Patrick J. Hennessey, Jr., under appointment by the Court of Appeal, for Defendant and Appellant. Kamala D. Harris, Attorney General, Julie L. Garland, Assistant Attorney General, Charles C. Ragland and Brendon W. Marshall, Deputy Attorneys General, for Plaintiff and Respondent.
NOT TO BE PUBLISHED IN OFFICIAL REPORTS
California Rules of Court, rule 8.1115(a), prohibits courts and parties from citing or relying on opinions not certified for publication or ordered published, except as specified by rule 8.1115(b). This opinion has not been certified for publication or ordered published for purposes of rule 8.1115. (Super. Ct. No. JCF32714) APPEAL from a judgment of the Superior Court of Imperial County, Donnell B. Donnelly, Judge. Affirmed. Patrick J. Hennessey, Jr., under appointment by the Court of Appeal, for Defendant and Appellant. Kamala D. Harris, Attorney General, Julie L. Garland, Assistant Attorney General, Charles C. Ragland and Brendon W. Marshall, Deputy Attorneys General, for Plaintiff and Respondent.
A jury convicted Jose Guadalupe Villalobos of one count of stalking in violation of a restraining order (Pen. Code, § 646.9, subd. (b)), two counts of willful disobedience of a court order (§ 166, subd. (a)(4)), one count of resisting a peace officer (§ 148, subd. (a)(1)), and one count of misdemeanor vandalism (§ 594, subd. (a)). The jury acquitted Villalobos of one count of making a criminal threat. (§ 422, subd. (a).)
Further statutory references are to the Penal Code.
The court sentenced Villalobos to a term of four years in state prison for stalking, six months in county jail for each conviction of willful disobedience of a court order, one year in county jail for resisting a peace officer, and one year in county jail for vandalism. Each sentence was ordered to run concurrently. The court suspended Villalobos's state prison sentence and placed him on probation for three years. As a condition of his probation, Villalobos was required to serve one year in county jail. The remaining jail sentences would be satisfied by this term.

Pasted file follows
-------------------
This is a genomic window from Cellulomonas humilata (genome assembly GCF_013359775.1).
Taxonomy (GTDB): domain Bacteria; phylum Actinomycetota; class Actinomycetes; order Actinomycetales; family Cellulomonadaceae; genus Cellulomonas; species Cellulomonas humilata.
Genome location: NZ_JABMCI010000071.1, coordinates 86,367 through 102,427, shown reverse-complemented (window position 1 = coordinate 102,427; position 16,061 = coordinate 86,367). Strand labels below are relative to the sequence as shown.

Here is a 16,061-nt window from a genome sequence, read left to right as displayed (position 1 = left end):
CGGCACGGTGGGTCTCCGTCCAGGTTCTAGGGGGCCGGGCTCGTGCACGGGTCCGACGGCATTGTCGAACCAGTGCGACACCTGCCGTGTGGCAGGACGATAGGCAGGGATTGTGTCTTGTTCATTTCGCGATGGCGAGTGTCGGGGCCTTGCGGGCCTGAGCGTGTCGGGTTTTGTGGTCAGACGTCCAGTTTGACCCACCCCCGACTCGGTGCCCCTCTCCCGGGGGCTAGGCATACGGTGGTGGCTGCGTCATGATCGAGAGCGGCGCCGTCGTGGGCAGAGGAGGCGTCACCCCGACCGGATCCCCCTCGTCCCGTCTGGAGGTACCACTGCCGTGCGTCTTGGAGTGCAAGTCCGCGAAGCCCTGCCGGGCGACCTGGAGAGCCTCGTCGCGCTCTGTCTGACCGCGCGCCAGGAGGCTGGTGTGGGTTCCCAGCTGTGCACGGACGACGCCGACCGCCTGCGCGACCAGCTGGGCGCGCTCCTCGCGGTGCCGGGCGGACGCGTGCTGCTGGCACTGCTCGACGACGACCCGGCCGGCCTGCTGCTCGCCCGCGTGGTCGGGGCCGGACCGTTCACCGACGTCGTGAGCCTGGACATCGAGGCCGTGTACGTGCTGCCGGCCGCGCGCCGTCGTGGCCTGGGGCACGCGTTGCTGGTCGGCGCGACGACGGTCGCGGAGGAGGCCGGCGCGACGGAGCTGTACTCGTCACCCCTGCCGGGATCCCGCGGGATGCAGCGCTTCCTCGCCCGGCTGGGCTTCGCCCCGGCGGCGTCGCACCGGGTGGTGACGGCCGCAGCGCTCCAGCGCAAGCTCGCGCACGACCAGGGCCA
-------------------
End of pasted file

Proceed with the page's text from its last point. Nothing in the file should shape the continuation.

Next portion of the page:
Villalobos does not challenge any other aspect of the judgment, including his convictions for resisting a peace officer and vandalism.
Maria de Jesus Villalobos (Maria) lives with her family in Westmorland, California. Villalobos is her son. In early 2014, Villalobos became angry with his sister Sandra because she was making noise in the kitchen. Villalobos called Sandra insulting names and broke a potted plant. When Villalobos is angry, he sometimes picks up a kitchen knife. Villalobos said "fuck your mother" and "I hope you die." The next month, Villalobos became angry with Maria because she told him to stop making telephone calls to Mexico. Villalobos threw the telephone to the ground, breaking it. Shortly afterwards, Maria obtained a temporary restraining order against him. The restraining order required Villalobos to move out of Maria's house. It also required him to stay 100 yards away from Maria and her house.
Several days later, Maria returned from an early morning walk and noticed Villalobos lying on the ground behind her house. At some point, Maria also saw him leaving her house carrying his radio. Later he knocked on the door or window. He said he wanted to retrieve some of his CDs. Maria told him to leave and did not let him in. Villalobos then spray painted the word "bitch" across her door and left. Maria called police. An officer from the Westmorland Police Department, Fred Beltran, arrived and took photographs of the door. Beltran attempted to find Villalobos, but could not.
The next day, Maria saw Villalobos at her house again after she returned from her walk. Maria told him he should not be there. She said she would call the police. Villalobos became angry. He said he would break Maria's windows and door and "burn down the house" if she called the police. Villalobos's words scared Maria, but she was not sure whether he would actually carry out these threats. Maria watched him take his belongings to a vacant lot across the street. Fifteen minutes later she called police.
Beltran responded, met Villalobos in the vacant lot, and told him he was being placed under arrest for violating the restraining order. Villalobos resisted at first, but relented when Beltran threatened him with his Taser. Beltran placed Villalobos in his patrol car, in which he attempted to kick out the rear windows. Beltran gave Villalobos a cigarette, which calmed him down. Villalobos told Beltran he had nowhere to go.